When writing the really relevant books

The big disadvantage of using a human to make things is that you not only have to pay him sufficient food energy for the 8 hours a day he works for you but also for the energy he spends for the other 16 hours a day. In the case of a robot you only need to feed it with the same amount of energy it actually uses when working for you.

If the product that both of the above make is the same, and if the materials they use are the same then the profit that is made per item when you use a robot is the cost of the energy difference. This is the fundamental basis of all economics — yet you would never know it when reading a text book on the subject.

What the text books are much more concerned about — obsessively so since the extraordinary experience of the industrial revolution when mass consumer markets came into existence — is the number of products that can be made. The more of any particular item that you can make, according to the rubric of economics, the lower the unit costs and thus the higher the profits that can be made.

Yet this might only be a passing phase. There could come a time when every person has his own robot that would make him whatever item he desired. The profit that could then be made is if your robot is more efficient and thus uses less energy — at less cost — than someone else’s robot.

This will never happen for one simple reason.  Mind you, in due course, it could easily be the case that such robots could be made — let’s face it, we are relentlessly pushing our way in that direction.  The reason why it will never happen is nothing to do with the robot.  It is that each of us, when working in isolation, become mentally deranged within days. We all have a strong genetic need to be working in groups with others. We’re not bacteria, we are human beings, an intensely social animal.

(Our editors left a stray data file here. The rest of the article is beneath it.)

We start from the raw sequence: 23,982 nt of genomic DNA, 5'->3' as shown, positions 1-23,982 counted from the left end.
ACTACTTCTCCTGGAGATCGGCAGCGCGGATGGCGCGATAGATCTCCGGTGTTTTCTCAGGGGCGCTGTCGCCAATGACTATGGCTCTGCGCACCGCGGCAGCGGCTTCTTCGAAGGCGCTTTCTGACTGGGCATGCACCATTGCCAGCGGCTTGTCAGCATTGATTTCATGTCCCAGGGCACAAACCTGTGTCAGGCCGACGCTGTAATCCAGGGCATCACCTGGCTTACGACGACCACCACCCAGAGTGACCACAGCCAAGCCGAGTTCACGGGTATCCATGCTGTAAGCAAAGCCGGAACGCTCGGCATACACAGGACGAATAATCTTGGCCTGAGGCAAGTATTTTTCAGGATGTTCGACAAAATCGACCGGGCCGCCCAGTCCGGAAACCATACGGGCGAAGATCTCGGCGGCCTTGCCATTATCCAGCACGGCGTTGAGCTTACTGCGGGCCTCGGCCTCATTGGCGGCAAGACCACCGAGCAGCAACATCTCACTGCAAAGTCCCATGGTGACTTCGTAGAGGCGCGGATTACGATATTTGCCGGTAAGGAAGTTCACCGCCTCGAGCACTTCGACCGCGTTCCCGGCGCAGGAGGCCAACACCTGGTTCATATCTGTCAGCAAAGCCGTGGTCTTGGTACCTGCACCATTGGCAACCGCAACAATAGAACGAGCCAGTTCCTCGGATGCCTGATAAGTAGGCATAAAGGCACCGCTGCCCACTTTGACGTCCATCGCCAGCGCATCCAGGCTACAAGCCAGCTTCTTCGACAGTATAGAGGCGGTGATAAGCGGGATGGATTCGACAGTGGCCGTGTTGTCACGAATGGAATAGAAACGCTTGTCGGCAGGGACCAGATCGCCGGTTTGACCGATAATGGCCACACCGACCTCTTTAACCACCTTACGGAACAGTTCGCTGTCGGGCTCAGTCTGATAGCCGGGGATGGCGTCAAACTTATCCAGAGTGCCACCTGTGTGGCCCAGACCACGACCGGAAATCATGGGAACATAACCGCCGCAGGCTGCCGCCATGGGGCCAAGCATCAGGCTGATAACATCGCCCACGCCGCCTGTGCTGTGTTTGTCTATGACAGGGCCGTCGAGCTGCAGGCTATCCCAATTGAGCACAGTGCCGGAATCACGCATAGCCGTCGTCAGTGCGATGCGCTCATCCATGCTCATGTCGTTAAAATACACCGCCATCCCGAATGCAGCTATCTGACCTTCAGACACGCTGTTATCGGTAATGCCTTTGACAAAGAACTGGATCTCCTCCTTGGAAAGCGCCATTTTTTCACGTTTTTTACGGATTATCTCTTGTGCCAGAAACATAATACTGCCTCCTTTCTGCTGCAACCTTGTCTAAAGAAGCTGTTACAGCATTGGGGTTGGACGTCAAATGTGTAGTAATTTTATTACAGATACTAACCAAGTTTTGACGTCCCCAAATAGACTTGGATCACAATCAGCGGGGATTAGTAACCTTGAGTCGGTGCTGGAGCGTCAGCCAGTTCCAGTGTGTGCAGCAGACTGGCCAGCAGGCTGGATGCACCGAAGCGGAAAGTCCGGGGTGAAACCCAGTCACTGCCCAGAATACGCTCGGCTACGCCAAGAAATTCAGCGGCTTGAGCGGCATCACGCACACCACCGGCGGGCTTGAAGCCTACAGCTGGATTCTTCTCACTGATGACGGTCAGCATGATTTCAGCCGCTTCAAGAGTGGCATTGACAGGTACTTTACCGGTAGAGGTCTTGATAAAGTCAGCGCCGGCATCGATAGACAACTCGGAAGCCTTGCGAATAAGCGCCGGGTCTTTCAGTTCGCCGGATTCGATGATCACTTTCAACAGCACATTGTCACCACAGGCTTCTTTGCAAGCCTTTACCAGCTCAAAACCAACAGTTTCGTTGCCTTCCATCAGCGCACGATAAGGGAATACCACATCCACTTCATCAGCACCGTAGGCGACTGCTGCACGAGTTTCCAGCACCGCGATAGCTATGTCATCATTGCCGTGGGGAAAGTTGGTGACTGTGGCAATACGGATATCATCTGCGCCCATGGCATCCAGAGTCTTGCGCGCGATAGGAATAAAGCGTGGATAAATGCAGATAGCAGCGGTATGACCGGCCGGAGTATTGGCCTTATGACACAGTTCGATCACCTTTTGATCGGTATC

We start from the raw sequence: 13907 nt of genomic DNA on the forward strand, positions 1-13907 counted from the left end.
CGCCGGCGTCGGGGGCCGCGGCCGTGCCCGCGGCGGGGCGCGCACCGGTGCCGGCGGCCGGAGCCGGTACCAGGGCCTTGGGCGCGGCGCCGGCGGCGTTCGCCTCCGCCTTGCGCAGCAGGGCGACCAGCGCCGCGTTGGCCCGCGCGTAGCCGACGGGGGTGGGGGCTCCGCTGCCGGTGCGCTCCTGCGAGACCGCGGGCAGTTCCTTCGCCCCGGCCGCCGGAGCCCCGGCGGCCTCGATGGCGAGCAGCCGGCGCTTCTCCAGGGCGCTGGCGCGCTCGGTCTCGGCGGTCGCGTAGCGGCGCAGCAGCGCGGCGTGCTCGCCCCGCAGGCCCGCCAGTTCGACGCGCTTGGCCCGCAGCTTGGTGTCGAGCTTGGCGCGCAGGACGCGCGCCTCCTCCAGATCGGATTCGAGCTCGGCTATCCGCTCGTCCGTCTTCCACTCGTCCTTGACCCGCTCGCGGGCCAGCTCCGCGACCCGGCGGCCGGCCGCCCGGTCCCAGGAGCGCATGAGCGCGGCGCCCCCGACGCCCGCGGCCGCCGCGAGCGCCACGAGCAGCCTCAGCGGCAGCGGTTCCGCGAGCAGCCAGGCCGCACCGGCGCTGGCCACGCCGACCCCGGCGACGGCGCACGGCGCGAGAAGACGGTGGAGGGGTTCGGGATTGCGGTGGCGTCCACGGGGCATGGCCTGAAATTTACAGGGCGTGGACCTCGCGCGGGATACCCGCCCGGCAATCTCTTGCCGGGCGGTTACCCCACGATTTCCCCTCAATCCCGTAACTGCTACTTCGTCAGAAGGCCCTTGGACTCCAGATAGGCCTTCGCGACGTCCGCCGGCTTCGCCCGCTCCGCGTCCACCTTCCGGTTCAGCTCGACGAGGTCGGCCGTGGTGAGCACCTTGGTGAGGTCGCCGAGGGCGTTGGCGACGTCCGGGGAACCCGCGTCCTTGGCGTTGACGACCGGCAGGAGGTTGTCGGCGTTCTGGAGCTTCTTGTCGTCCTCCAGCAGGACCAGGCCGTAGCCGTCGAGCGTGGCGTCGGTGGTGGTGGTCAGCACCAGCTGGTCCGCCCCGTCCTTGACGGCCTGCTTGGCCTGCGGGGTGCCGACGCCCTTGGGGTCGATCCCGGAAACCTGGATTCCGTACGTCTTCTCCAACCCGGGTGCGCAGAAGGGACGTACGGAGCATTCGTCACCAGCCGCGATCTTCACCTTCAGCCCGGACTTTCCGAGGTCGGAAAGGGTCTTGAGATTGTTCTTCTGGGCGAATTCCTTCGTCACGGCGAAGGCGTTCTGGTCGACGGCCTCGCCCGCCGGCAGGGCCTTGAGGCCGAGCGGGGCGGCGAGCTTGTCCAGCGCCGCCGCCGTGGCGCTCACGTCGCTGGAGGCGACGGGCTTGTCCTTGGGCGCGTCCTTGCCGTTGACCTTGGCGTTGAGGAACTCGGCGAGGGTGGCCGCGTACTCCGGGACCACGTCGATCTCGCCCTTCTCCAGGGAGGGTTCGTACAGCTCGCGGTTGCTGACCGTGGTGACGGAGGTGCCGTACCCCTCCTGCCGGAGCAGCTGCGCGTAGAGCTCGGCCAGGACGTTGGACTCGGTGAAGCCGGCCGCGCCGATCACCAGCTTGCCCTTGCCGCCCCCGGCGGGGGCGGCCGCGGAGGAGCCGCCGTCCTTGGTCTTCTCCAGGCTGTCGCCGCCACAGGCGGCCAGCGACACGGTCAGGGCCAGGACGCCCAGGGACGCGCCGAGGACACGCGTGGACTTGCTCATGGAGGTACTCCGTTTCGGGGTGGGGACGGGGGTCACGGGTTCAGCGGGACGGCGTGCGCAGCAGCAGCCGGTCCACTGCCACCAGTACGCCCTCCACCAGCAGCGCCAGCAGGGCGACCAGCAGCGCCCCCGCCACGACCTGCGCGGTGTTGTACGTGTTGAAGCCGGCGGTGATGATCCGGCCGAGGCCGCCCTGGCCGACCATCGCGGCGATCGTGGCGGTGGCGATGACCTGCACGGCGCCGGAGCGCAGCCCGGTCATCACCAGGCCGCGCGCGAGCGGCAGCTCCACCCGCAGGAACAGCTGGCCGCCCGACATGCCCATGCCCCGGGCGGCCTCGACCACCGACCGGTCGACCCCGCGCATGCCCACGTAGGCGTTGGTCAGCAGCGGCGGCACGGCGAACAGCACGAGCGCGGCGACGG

But there is no reason why, in the future, we should not be living and working in groups of maximum satisfaction and stability — which many scientists of human nature now put at about 150 of all ages (increasingly known as the Dunbar number) — but able to trade with other groups anywhere in the world.

Each group wouldn’t be trading products — and thus having to transport them — we’d be trading software over the internet. Each group would be able to make all the products it needs in situ, but if it also wanted the very latest version of any particular product then it would trade for the latest software from another group.

There is just one fly in the ointment. In order to prevent in-breeding and the acquisition of genetic handicaps within the group the girls, when of a certain age, would want to survey many young men beyond their own brothers and cousins. They would want to congregate. And young men, as anxious to have sex as the young women are to have children, would also want to congregate. Also those of both sexes with unrequited intellectual interests would also want to congregate with many more others.

In the past many hunter-gatherer groups and pastoral families solved the congregation problem by meeting once or twice a year in grand jamborees. Today, we have had cities. In fact, we’ve always had cities ever since civilisation began. Cities, particularly university cities, have always be attractive for partnering purposes and, for some, mentors for their skills and experience.

And, in those future years, some of the economist academics — or hopefully long before then — will be writing the really relevant books which concentrate on the energetics of economics and not be so obsessed with mass numbers of consumers and production runs.

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